Winter Goat Housing????

Discussion in 'Goats' started by Milk n' Honey, Oct 31, 2005.

  1. Milk n' Honey

    Milk n' Honey Well-Known Member

    Aug 14, 2005
    Central Indiana
    This is our first time getting goats through the winter. We do not have the barn ready yet. It is a horse barn and we have some alterations to make. My main questions is this....since I am supposed to keep the stalls draft free, how do I design the door that goes into the barn stall? I figured I'd make it just big enough for them to fit through but how do you keep the draft out? My barn isn't the kind that the goats all run into because it is a horse barn and is shared by two ponies. I'm quite confused on how to do this. I just know that I need to get something done before winter is here. I already feel they need to be getting inside some because the night temps are pretty nippy. Any help would be appreciated!! Thank you!!
  2. Jillis

    Jillis Well-Known Member

    Sep 11, 2005
    Northeast Kingdom of Vermont
    It might be enough to keep the barn draft-free. Meaning, are there large cracks and holes through which an icy breeze can blow? Goats are pretty hardy in the cold, except, I have heard Nigerians Dwarfs might be less cold-hardy than, say, Alpines. Here in Zone 2 people keep all sorts of goats in some very brutal weather in normal barns. Just plastic the windows and cut drafts that are animal level. There needs to ventilation, such as cracks in the area between the roofing and the walls and etc. Some people have even kept goats in a 3 sided shelter and hung old carpet over the fourth side to cut the wind. The goats push their way out through the hanging carpet. Not my choice of shelter, but it does seem to work.
    Be warned! I am not that experienced yet! This is info I have gleaned from others, not from personal experience yet! I have a nice little goat barn with a kidding stall that has a heat lamp because I bought 2 babies that were born out of far it is noticeably warmer in the barn than out of it when the door is kept shut.
    HTH! Blessings, Jillis

  3. Teacupliz

    Teacupliz Well-Known Member

    Nov 20, 2003
    Barker NY
    I have lamancha, Nubian and Nigerian goats all are winter hardy. You can open the door in the day and many time they stand out in the snow. Draft would mean that when in the barn looking for a slepping sot that they would not be a cold breeze over them. When we had kids I take a box and turn it over for a nice cozy spot for them to sleep.

    Teacup Farm
  4. mpillow

    mpillow Well-Known Member Supporter

    Jan 24, 2003
    You can also use a 4 ft 2*4 tacked to wall about 4ft from floor....then take a 6ft sheet of chipboard (osb) or plywood and screw on end to the 2*4 on the wall leave the other end on the ground so you have a triangular dog house...goats will snuggle together in it.....we also make lower, smaller version for babies in the Spring.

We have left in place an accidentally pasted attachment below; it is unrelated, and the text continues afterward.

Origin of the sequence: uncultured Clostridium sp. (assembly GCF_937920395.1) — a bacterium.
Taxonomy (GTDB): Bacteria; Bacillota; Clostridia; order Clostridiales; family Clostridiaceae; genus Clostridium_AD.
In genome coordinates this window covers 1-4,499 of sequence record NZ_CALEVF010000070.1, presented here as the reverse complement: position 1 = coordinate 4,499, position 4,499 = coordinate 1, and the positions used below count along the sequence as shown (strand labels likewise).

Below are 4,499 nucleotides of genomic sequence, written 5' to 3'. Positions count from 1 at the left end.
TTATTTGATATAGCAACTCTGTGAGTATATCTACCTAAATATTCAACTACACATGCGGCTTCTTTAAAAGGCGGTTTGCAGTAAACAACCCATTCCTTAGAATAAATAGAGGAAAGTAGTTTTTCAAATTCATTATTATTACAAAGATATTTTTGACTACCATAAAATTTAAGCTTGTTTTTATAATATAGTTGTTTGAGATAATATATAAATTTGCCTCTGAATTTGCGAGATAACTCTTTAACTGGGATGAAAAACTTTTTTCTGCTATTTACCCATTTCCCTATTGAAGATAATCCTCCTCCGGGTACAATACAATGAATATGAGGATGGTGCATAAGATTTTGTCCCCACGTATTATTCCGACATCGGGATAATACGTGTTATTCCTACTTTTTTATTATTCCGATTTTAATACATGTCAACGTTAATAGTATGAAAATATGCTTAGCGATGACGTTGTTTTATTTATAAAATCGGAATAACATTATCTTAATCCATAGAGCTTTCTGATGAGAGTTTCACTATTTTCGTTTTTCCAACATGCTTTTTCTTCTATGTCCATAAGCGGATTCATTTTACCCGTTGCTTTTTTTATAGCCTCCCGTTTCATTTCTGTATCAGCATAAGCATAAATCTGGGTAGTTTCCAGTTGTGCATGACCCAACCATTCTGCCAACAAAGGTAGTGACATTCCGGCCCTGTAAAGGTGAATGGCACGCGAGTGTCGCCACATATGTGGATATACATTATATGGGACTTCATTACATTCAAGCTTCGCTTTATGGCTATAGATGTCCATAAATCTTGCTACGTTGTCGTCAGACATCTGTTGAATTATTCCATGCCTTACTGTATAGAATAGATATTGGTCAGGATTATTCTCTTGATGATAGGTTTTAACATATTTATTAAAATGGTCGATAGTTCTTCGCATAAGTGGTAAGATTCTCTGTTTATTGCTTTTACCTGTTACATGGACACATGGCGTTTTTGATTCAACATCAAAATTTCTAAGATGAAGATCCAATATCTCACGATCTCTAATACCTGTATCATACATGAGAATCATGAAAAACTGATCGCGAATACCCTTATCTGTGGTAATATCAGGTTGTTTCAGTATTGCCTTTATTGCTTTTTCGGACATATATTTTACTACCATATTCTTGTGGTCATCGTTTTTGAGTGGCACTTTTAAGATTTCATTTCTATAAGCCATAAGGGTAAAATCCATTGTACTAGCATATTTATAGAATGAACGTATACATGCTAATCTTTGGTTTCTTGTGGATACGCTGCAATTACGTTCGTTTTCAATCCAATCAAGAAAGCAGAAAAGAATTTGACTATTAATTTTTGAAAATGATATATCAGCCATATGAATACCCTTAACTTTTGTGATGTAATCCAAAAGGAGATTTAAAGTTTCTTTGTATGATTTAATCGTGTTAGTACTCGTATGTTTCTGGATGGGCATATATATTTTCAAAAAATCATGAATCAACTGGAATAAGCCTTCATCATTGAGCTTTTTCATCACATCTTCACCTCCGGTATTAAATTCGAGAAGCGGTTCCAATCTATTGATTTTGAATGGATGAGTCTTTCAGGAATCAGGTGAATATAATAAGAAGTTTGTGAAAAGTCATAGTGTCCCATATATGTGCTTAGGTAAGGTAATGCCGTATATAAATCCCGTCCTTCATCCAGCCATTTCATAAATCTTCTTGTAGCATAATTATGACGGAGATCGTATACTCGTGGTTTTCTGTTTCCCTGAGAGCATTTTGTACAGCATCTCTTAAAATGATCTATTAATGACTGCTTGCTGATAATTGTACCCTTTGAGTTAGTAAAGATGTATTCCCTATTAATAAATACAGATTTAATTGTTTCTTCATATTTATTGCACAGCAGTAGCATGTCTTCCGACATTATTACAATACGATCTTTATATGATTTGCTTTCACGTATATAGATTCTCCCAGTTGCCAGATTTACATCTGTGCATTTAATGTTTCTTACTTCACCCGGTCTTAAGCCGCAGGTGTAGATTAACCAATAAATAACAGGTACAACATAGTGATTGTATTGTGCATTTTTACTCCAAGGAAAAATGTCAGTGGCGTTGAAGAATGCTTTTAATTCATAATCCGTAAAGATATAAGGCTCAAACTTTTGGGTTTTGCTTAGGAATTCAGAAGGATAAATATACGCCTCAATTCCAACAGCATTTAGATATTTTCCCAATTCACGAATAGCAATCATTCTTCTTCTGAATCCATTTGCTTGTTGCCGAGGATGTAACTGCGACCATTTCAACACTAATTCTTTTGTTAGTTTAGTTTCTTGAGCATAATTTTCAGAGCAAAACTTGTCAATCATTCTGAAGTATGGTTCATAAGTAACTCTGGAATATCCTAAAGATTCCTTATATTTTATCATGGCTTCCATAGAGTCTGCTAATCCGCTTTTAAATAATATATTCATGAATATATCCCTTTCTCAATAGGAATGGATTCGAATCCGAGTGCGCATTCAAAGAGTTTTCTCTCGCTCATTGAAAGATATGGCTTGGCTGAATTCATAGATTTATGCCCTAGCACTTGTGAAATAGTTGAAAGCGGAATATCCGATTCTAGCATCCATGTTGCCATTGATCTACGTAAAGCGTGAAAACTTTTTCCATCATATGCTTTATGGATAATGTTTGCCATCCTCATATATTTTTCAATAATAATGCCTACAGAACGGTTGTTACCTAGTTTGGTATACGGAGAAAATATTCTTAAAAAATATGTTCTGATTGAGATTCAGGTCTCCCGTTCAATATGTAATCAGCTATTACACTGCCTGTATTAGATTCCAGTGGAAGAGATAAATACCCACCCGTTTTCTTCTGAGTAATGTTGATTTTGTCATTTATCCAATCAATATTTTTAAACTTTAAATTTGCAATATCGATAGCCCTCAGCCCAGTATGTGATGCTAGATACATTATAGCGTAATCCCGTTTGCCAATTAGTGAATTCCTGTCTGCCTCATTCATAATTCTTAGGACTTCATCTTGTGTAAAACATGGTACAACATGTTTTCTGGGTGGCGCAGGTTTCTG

5. tatanka

    tatanka Well-Known Member

    Aug 3, 2004
    We have mini Nubian goats(Nigerian X standard nubian) and we live in the middle of North Dakota where it regularly hits -60 or below with wind chills. When it gets really cold and snowy my goats live in the barn. The barn has three doors that are closed off and stuffed with straw to keep the wind from blowing in around the cracks. One of the big doors has a goatie door to allow the goats outside access when they want it. That particular door faces south but the wind and snow blow in off the lake from the east and straight into that door so I made the opening to the west to keep out the wind and snow. It is just large enough that Big Momma (our largest goat) can access it even when she is fully bred. When the weather is horrendous I do close up that door also. Our goats bed on straw or spent hay that by winters end is usually a packed foot deep. They all snuggle together on the coldest days and nights and do great. We milked all winter last year and didn't have any problems.
  6. GoatsRus

    GoatsRus TMESIS

    Jan 18, 2003
    Zone 6 - Middle TN
    We have two big slider barn doors...once faces south the other the west. When the weather isn't too bad, we leave the south side open continually. When the weather turns bad we close both big doors and the goats use their goatie door that we cut into the west wall. The hole is opened all the time, but has those plastic strips that hang down like in a walk-in freezer - but are cut to size. The know enough to push through to go either in or out. Even the week old babies learn how to get in an out.